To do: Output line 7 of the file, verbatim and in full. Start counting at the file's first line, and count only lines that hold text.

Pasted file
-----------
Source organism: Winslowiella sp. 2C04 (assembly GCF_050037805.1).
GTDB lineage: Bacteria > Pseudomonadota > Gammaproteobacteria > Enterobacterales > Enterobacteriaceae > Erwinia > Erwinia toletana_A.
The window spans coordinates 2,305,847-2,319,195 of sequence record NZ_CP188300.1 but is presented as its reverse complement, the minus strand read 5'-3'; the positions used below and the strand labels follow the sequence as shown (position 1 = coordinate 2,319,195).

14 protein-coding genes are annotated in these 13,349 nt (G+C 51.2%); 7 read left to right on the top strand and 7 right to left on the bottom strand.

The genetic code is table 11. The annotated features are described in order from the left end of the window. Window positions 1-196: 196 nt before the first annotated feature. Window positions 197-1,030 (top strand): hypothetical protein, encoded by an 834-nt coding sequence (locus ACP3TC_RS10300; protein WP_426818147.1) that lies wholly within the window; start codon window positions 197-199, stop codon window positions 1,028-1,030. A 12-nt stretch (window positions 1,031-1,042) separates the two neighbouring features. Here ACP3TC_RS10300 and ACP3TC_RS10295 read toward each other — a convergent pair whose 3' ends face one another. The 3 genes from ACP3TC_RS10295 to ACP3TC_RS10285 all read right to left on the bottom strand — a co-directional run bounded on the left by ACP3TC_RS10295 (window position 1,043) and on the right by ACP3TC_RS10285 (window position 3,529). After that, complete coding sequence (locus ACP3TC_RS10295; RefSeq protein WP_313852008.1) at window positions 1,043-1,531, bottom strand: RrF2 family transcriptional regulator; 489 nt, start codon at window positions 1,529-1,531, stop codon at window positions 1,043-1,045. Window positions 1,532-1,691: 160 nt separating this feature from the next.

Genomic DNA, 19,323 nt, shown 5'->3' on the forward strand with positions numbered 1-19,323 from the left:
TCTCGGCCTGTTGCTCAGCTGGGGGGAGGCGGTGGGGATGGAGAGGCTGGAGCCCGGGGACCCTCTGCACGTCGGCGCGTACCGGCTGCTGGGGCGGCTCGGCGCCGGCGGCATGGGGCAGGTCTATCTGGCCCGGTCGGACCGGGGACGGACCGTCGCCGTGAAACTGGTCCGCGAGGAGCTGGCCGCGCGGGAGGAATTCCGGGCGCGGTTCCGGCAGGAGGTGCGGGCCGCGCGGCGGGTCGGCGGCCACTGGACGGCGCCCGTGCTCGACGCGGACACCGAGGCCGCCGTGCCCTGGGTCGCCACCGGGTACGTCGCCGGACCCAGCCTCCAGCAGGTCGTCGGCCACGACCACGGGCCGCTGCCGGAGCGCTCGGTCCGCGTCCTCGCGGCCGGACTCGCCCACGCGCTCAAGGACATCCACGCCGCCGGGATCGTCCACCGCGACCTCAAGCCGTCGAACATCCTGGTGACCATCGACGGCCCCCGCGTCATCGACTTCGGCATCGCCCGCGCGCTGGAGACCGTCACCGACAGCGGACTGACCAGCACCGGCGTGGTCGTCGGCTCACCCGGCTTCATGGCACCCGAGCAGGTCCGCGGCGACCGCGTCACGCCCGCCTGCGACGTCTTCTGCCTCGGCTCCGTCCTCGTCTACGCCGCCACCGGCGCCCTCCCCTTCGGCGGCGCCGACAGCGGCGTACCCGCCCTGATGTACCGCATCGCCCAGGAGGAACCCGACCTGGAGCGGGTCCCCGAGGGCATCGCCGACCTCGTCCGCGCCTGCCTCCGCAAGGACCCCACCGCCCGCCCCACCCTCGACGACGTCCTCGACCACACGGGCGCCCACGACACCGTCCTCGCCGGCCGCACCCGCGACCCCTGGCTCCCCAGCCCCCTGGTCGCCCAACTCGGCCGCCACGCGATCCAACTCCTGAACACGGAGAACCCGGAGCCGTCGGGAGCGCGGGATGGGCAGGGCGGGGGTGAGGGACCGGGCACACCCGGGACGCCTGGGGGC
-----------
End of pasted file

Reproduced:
TCTCGGCCTGTTGCTCAGCTGGGGGGAGGCGGTGGGGATGGAGAGGCTGGAGCCCGGGGACCCTCTGCACGTCGGCGCGTACCGGCTGCTGGGGCGGCTCGGCGCCGGCGGCATGGGGCAGGTCTATCTGGCCCGGTCGGACCGGGGACGGACCGTCGCCGTGAAACTGGTCCGCGAGGAGCTGGCCGCGCGGGAGGAATTCCGGGCGCGGTTCCGGCAGGAGGTGCGGGCCGCGCGGCGGGTCGGCGGCCACTGGACGGCGCCCGTGCTCGACGCGGACACCGAGGCCGCCGTGCCCTGGGTCGCCACCGGGTACGTCGCCGGACCCAGCCTCCAGCAGGTCGTCGGCCACGACCACGGGCCGCTGCCGGAGCGCTCGGTCCGCGTCCTCGCGGCCGGACTCGCCCACGCGCTCAAGGACATCCACGCCGCCGGGATCGTCCACCGCGACCTCAAGCCGTCGAACATCCTGGTGACCATCGACGGCCCCCGCGTCATCGACTTCGGCATCGCCCGCGCGCTGGAGACCGTCACCGACAGCGGACTGACCAGCACCGGCGTGGTCGTCGGCTCACCCGGCTTCATGGCACCCGAGCAGGTCCGCGGCGACCGCGTCACGCCCGCCTGCGACGTCTTCTGCCTCGGCTCCGTCCTCGTCTACGCCGCCACCGGCGCCCTCCCCTTCGGCGGCGCCGACAGCGGCGTACCCGCCCTGATGTACCGCATCGCCCAGGAGGAACCCGACCTGGAGCGGGTCCCCGAGGGCATCGCCGACCTCGTCCGCGCCTGCCTCCGCAAGGACCCCACCGCCCGCCCCACCCTCGACGACGTCCTCGACCACACGGGCGCCCACGACACCGTCCTCGCCGGCCGCACCCGCGACCCCTGGCTCCCCAGCCCCCTGGTCGCCCAACTCGGCCGCCACGCGATCCAACTCCTGAACACGGAGAACCCGGAGCCGTCGGGAGCGCGGGATGGGCAGGGCGGGGGTGAGGGACCGGGCACACCCGGGACGCCTGGGGGC